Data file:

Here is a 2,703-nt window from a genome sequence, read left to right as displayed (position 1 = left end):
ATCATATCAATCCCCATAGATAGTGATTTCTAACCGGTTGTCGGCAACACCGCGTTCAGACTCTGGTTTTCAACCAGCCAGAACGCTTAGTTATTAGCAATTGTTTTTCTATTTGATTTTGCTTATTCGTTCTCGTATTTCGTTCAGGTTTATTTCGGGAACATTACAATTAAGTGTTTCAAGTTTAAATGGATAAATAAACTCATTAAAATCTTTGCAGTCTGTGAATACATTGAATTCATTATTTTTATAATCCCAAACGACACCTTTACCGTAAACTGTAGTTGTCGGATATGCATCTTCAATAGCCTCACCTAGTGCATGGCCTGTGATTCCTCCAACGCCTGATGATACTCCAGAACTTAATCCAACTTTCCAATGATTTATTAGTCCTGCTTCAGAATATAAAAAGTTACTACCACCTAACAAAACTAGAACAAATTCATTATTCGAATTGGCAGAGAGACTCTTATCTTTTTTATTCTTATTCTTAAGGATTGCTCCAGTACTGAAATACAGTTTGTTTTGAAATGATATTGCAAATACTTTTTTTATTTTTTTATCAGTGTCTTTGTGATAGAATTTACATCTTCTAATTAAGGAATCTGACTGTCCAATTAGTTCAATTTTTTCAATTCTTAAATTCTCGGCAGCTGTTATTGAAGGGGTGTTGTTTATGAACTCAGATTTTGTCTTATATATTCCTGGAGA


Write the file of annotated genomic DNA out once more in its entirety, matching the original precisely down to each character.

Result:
Here is a 2,703-nt window from a genome sequence, read left to right as displayed (position 1 = left end):
ATCATATCAATCCCCATAGATAGTGATTTCTAACCGGTTGTCGGCAACACCGCGTTCAGACTCTGGTTTTCAACCAGCCAGAACGCTTAGTTATTAGCAATTGTTTTTCTATTTGATTTTGCTTATTCGTTCTCGTATTTCGTTCAGGTTTATTTCGGGAACATTACAATTAAGTGTTTCAAGTTTAAATGGATAAATAAACTCATTAAAATCTTTGCAGTCTGTGAATACATTGAATTCATTATTTTTATAATCCCAAACGACACCTTTACCGTAAACTGTAGTTGTCGGATATGCATCTTCAATAGCCTCACCTAGTGCATGGCCTGTGATTCCTCCAACGCCTGATGATACTCCAGAACTTAATCCAACTTTCCAATGATTTATTAGTCCTGCTTCAGAATATAAAAAGTTACTACCACCTAACAAAACTAGAACAAATTCATTATTCGAATTGGCAGAGAGACTCTTATCTTTTTTATTCTTATTCTTAAGGATTGCTCCAGTACTGAAATACAGTTTGTTTTGAAATGATATTGCAAATACTTTTTTTATTTTTTTATCAGTGTCTTTGTGATAGAATTTACATCTTCTAATTAAGGAATCTGACTGTCCAATTAGTTCAATTTTTTCAATTCTTAAATTCTCGGCAGCTGTTATTGAAGGGGTGTTGTTTATGAACTCAGATTTTGTCTTATATATTCCTGGAGA